The reader may note that, as a recession year, 2008 is a particularly interesting point at which to see the Poll record its highest rate of reported job satisfaction. One could speculate that, given the highly publicized effects of that recession in other parts of the country, non-metropolitan Nebraskans with jobs were satisfied just to be employed at all. Of course, as noted earlier, those responses may also be the result of sampling or reporting error and one can have more confidence in the long-term trend.
As seen in Figure 2, a majority of employed non-metropolitan Nebraskans also indicate satisfaction with their job security. Again, the trend appears to be toward a growing percentage of the population reporting such satisfaction. The percentage of respondents indicating that they were satisfied or very satisfied with their job security has grown from 63 percent to 72.6 percent over the life of the Poll. As in the case of jobs, 2009 emerges as a particularly interesting year. In this case, that was the year in which the Poll's lowest level of satisfaction with job security was recorded. As before, one might suspect that recession concerns played into that perception among respondents.
Respondents have been less likely to report satisfaction with their income. That variable has also demonstrated considerable variation over the years. As seen in Figure 3, the percentage of respondents (without regard to employment status) indicating that they were satisfied or very satisfied with their income has varied from a high of 57.5 percent in 1997 to a low of 46.8 percent in 2003. In 2014, the last completed year of the Rural Poll, 54.9 percent of respondents indicated that they were satisfied or very satisfied with their income. This is almost identical to data from the poll's first year. The trend for reported satisfaction with income appears to be essentially flat or very slightly upward.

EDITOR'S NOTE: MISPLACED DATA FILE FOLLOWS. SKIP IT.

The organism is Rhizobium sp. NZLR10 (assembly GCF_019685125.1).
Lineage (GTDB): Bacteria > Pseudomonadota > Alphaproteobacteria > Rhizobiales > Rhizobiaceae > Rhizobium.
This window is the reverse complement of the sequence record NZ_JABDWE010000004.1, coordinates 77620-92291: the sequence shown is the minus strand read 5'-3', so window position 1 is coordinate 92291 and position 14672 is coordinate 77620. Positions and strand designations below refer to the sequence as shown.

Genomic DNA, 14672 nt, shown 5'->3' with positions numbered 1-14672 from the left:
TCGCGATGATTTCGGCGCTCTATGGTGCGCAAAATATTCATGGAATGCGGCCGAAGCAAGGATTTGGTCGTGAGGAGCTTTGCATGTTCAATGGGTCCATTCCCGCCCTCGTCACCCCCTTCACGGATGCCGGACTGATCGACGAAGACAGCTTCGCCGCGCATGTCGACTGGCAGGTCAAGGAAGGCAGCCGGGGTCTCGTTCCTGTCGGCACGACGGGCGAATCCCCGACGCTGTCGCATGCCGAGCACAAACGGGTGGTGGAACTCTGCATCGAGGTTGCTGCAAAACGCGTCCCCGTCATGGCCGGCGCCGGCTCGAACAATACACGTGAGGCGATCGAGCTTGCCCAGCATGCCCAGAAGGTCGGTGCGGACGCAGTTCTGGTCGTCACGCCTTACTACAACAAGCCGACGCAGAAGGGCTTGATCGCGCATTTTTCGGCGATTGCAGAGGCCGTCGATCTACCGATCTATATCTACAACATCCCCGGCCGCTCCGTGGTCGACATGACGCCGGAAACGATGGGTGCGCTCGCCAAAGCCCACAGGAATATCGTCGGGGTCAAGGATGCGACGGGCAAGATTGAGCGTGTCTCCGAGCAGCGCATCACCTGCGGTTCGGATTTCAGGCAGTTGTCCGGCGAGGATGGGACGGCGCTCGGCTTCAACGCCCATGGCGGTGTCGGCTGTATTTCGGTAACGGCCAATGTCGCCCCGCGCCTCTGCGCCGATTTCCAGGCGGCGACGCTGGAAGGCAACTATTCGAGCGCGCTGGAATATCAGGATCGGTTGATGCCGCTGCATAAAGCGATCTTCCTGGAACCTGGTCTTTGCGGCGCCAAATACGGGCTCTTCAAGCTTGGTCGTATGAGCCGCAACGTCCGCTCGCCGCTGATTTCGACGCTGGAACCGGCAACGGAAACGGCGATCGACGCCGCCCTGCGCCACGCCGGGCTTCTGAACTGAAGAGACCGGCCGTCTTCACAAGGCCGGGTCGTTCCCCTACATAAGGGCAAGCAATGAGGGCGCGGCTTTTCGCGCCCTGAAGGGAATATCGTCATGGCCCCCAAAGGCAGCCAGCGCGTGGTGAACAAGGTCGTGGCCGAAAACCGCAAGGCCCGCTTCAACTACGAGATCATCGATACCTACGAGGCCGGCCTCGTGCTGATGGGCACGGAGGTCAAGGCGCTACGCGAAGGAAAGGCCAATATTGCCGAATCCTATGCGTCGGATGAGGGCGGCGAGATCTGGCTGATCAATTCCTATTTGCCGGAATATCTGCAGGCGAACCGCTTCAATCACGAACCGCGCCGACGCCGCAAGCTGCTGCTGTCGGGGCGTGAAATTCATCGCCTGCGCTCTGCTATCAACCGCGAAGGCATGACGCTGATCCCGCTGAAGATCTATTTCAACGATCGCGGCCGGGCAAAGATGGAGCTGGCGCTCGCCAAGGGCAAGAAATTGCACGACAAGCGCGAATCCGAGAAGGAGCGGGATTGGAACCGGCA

The year 2009 did see a decline in satisfaction with income, perhaps owing to diminished hours or lost self-employment income during the period of recession. However, the decline from 52.8 percent to 46.6 percent is not is not particularly large, falling just outside of the Poll's estimate of error.
Finally, Figure 4 depicts the percentage of respondents indicating that they were either satisfied or very satisfied with their "Financial security during retirement." Unlike the other variables examined, respondents indicating that they are satisfied or very satisfied with their financial security in retirement do not constitute a majority of all respondents. The percentage of satisfied respondents ranges from a high of 46.8 percent in 1997 (the year that also found the highest level of satisfaction with income) to a low of 24.2 percent during the recession year of 2009. Moreover, the trend in satisfaction with this item appears to be downward over the life of the Poll. Concerns over finances during retirement thus appears to be problematic for many non-metropolitan Nebraskans. This is hardly surprising since we all seem to be constantly reminded that we are probably not saving enough money to enable a comfortable retirement.
Beyond tracking changes in opinion over time, these Rural Poll data suggest a number of analyses that might help us to better understand what influences those opinions. The size of the database offers the potential of examining variation in opinion in relation to demographic variables such as age, education, and actual income. It will also be possible to examine what if any relationship exists between respondent opinions and actual conditions at the local level, such as changes in job numbers or income.
To learn more about the Nebraska Rural Poll, visit the website: ruralpoll.unl.edu. There you will find all of the reports prepared since 1996, indexed by year and topic.
Randy Cantrell, (402) 472-0919
University of Nebraska Rural Initiative
University of Nebraska-Lincoln